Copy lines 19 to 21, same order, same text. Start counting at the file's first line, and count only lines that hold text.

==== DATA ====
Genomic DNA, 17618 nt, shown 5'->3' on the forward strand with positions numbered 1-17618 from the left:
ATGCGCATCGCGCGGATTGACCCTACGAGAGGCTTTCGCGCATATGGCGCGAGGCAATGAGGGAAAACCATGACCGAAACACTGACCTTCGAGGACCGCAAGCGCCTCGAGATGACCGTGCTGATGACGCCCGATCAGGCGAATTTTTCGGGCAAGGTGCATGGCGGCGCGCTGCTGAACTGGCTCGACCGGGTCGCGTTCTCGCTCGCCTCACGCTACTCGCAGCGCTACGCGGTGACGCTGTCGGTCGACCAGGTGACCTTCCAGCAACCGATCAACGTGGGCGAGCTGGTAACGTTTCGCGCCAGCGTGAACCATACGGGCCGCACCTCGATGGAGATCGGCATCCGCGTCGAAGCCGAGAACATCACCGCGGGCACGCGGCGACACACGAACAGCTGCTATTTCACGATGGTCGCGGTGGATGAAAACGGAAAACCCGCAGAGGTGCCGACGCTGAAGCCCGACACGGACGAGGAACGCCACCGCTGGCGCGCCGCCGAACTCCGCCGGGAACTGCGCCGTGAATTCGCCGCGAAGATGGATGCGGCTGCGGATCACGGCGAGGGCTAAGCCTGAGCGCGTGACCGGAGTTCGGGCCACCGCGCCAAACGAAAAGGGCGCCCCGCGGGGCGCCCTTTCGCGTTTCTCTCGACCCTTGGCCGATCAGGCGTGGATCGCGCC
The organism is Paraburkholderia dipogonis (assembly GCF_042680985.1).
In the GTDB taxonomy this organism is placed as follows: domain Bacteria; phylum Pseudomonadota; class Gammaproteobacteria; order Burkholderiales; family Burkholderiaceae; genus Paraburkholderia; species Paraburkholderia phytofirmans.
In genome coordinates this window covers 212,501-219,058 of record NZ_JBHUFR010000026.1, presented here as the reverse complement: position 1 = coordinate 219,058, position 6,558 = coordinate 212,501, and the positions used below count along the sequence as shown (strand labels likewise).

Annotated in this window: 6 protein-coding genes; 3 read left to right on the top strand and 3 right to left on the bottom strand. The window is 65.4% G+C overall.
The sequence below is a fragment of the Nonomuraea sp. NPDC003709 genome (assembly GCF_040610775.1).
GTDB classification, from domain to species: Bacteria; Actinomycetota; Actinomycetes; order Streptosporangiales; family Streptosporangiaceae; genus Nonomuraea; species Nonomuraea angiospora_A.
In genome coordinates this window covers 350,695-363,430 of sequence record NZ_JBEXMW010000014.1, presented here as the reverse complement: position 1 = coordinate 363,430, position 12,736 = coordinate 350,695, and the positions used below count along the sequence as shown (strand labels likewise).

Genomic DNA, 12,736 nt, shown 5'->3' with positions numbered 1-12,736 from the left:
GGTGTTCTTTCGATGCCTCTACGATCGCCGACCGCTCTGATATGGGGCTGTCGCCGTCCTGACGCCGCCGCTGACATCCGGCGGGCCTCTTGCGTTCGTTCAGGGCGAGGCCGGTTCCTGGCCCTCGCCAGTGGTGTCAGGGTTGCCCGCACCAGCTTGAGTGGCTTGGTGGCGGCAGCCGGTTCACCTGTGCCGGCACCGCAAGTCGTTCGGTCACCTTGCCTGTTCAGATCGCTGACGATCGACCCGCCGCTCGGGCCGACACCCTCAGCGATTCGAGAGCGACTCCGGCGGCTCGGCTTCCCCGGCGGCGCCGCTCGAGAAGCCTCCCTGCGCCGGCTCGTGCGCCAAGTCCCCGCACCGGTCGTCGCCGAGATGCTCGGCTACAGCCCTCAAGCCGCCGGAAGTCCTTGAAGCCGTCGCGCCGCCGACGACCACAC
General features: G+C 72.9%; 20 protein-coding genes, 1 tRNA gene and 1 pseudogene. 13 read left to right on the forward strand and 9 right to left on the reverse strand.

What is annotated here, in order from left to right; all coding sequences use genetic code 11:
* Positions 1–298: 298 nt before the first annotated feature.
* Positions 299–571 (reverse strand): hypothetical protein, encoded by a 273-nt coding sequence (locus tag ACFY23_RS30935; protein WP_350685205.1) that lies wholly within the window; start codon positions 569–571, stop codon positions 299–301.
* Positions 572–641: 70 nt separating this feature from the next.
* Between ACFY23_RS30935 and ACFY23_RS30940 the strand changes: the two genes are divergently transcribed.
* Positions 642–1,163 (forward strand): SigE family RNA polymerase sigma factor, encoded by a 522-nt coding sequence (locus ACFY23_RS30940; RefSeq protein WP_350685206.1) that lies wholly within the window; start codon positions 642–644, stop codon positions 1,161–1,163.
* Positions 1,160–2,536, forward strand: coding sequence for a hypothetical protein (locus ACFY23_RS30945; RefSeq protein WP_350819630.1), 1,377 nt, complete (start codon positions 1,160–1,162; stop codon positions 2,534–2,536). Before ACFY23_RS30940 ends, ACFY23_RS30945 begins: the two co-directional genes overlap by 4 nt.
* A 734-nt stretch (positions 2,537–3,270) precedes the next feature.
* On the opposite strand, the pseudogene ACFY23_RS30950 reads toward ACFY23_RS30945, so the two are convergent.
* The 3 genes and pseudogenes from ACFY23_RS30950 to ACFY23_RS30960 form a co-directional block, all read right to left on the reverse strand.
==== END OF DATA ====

* Positions 1,160–2,536, forward strand: coding sequence for a hypothetical protein (locus ACFY23_RS30945; RefSeq protein WP_350819630.1), 1,377 nt, complete (start codon positions 1,160–1,162; stop codon positions 2,534–2,536). Before ACFY23_RS30940 ends, ACFY23_RS30945 begins: the two co-directional genes overlap by 4 nt.
* A 734-nt stretch (positions 2,537–3,270) precedes the next feature.
* On the opposite strand, the pseudogene ACFY23_RS30950 reads toward ACFY23_RS30945, so the two are convergent.